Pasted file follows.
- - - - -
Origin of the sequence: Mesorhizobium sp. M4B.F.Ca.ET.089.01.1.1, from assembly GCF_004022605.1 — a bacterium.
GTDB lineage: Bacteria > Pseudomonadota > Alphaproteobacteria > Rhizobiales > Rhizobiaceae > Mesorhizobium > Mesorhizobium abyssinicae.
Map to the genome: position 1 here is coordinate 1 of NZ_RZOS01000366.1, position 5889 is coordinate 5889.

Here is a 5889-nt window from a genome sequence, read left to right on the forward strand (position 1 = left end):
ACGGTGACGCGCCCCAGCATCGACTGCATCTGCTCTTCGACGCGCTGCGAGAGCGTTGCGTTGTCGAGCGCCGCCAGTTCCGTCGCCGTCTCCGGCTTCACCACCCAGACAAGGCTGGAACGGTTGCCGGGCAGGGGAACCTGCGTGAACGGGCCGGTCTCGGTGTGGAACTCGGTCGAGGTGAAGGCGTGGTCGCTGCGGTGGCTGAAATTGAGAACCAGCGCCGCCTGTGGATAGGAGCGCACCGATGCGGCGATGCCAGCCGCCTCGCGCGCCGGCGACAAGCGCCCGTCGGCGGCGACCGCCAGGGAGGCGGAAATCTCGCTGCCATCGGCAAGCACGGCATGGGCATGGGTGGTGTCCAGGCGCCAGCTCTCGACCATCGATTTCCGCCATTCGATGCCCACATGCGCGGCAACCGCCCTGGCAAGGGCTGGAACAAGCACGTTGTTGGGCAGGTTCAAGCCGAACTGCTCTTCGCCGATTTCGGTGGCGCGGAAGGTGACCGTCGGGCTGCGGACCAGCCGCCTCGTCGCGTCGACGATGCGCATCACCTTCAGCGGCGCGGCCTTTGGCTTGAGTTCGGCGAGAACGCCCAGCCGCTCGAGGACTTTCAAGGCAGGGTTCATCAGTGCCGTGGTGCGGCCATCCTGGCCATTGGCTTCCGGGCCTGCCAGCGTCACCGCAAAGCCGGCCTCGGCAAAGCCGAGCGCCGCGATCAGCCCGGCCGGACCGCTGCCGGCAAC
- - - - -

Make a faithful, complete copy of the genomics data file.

Origin of the sequence: Mesorhizobium sp. M4B.F.Ca.ET.089.01.1.1, from assembly GCF_004022605.1 — a bacterium.
GTDB lineage: Bacteria > Pseudomonadota > Alphaproteobacteria > Rhizobiales > Rhizobiaceae > Mesorhizobium > Mesorhizobium abyssinicae.
Map to the genome: position 1 here is coordinate 1 of NZ_RZOS01000366.1, position 5889 is coordinate 5889.

Here is a 5889-nt window from a genome sequence, read left to right on the forward strand (position 1 = left end):
ACGGTGACGCGCCCCAGCATCGACTGCATCTGCTCTTCGACGCGCTGCGAGAGCGTTGCGTTGTCGAGCGCCGCCAGTTCCGTCGCCGTCTCCGGCTTCACCACCCAGACAAGGCTGGAACGGTTGCCGGGCAGGGGAACCTGCGTGAACGGGCCGGTCTCGGTGTGGAACTCGGTCGAGGTGAAGGCGTGGTCGCTGCGGTGGCTGAAATTGAGAACCAGCGCCGCCTGTGGATAGGAGCGCACCGATGCGGCGATGCCAGCCGCCTCGCGCGCCGGCGACAAGCGCCCGTCGGCGGCGACCGCCAGGGAGGCGGAAATCTCGCTGCCATCGGCAAGCACGGCATGGGCATGGGTGGTGTCCAGGCGCCAGCTCTCGACCATCGATTTCCGCCATTCGATGCCCACATGCGCGGCAACCGCCCTGGCAAGGGCTGGAACAAGCACGTTGTTGGGCAGGTTCAAGCCGAACTGCTCTTCGCCGATTTCGGTGGCGCGGAAGGTGACCGTCGGGCTGCGGACCAGCCGCCTCGTCGCGTCGACGATGCGCATCACCTTCAGCGGCGCGGCCTTTGGCTTGAGTTCGGCGAGAACGCCCAGCCGCTCGAGGACTTTCAAGGCAGGGTTCATCAGTGCCGTGGTGCGGCCATCCTGGCCATTGGCTTCCGGGCCTGCCAGCGTCACCGCAAAGCCGGCCTCGGCAAAGCCGAGCGCCGCGATCAGCCCGGCCGGACCGCTGCCGGCAAC